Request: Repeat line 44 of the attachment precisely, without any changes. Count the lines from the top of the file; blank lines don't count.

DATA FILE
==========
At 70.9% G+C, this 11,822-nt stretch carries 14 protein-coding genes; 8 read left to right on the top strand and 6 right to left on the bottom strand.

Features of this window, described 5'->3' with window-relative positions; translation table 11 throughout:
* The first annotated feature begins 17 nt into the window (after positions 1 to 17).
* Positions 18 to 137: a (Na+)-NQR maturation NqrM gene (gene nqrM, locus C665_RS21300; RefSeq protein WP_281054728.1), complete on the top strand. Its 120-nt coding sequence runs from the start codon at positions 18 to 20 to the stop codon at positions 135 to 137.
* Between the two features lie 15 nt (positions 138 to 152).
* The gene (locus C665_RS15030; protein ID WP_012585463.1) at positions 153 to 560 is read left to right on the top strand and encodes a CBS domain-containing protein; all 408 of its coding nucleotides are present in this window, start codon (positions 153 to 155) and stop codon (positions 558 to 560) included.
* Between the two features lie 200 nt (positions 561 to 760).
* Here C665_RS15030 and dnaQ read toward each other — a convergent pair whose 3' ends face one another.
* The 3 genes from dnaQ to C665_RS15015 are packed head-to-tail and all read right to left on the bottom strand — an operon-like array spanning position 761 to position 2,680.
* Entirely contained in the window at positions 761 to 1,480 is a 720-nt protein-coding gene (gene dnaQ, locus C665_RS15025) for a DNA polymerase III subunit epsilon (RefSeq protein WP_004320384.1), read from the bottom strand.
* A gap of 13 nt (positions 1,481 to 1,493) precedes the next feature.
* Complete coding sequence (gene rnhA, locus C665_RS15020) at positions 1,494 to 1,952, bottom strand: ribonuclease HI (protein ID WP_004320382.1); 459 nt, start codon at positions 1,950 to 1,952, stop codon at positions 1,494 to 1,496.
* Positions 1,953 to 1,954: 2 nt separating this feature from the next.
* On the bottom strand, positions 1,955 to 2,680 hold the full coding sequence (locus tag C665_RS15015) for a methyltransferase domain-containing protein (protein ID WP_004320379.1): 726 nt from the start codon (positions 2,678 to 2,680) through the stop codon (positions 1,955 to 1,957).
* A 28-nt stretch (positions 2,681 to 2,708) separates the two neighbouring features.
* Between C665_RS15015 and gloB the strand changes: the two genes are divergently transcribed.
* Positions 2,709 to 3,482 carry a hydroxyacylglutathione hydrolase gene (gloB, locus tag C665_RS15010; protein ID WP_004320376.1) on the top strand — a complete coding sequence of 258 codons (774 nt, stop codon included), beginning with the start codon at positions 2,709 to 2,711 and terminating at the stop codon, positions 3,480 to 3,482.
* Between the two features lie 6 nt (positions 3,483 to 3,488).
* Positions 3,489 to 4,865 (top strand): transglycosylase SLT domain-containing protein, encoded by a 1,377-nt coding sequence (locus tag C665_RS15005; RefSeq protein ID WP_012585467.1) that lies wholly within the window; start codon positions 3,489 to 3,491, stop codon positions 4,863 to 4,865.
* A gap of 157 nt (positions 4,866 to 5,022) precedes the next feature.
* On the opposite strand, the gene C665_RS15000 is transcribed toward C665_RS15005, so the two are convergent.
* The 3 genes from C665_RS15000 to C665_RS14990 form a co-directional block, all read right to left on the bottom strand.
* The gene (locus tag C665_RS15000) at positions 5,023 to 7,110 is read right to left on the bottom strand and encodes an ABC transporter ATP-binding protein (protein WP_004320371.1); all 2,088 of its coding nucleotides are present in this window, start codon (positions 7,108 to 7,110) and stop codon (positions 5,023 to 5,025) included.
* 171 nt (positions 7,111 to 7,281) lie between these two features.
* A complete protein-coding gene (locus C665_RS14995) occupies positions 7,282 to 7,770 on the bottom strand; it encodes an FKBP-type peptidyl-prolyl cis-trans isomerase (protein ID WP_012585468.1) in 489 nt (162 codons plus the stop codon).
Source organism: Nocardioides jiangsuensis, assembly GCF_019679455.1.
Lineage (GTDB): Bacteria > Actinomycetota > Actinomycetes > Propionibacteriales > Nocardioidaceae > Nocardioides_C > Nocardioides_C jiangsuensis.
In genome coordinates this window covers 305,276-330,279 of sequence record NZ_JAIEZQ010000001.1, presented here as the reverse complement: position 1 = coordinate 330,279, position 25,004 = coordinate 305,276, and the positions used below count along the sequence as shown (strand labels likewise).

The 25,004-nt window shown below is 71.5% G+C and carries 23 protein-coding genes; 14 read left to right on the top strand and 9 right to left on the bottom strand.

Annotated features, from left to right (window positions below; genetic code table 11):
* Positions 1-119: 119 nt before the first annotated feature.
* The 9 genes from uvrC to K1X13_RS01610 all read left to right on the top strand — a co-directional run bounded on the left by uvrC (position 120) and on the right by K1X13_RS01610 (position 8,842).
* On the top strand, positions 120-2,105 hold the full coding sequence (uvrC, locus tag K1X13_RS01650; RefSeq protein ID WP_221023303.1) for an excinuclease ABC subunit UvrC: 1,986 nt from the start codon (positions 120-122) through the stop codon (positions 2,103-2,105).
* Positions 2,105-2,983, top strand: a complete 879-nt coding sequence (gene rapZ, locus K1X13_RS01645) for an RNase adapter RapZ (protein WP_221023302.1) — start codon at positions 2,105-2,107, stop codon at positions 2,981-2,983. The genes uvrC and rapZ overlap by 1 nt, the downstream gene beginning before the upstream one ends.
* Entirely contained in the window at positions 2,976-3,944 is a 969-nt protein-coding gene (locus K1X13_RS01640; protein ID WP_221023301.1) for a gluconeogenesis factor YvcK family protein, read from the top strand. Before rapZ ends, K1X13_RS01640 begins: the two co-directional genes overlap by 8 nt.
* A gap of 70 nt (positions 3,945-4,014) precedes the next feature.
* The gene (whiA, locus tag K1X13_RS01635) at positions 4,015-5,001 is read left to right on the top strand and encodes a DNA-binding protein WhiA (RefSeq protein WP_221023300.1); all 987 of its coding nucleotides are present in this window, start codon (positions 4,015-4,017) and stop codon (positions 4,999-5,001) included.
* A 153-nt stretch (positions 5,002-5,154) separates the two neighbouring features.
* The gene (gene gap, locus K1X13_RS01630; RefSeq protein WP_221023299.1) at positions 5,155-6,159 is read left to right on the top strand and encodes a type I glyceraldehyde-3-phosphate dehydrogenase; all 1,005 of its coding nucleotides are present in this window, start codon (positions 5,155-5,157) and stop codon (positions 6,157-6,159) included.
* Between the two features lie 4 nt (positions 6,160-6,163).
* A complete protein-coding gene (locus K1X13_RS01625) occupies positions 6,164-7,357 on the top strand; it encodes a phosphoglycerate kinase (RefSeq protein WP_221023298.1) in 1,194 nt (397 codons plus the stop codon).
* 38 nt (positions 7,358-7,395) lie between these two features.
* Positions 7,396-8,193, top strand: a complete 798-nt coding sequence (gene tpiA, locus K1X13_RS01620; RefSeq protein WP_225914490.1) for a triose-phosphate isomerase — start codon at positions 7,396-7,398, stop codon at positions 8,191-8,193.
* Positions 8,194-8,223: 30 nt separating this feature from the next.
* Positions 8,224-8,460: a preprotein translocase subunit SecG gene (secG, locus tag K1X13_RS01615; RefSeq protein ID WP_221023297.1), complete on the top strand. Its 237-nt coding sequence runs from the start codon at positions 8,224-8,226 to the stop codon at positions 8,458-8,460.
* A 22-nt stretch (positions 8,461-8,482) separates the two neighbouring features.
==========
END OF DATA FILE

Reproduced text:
* Positions 8,194-8,223: 30 nt separating this feature from the next.